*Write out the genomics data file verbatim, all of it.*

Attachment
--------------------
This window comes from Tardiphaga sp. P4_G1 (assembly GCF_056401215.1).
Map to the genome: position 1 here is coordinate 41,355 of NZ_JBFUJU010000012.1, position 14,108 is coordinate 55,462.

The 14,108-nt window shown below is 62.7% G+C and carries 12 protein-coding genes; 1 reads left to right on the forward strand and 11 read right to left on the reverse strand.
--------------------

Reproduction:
This window comes from Tardiphaga sp. P4_G1 (assembly GCF_056401215.1).
Map to the genome: position 1 here is coordinate 41,355 of NZ_JBFUJU010000012.1, position 14,108 is coordinate 55,462.

The 14,108-nt window shown below is 62.7% G+C and carries 12 protein-coding genes; 1 reads left to right on the forward strand and 11 read right to left on the reverse strand.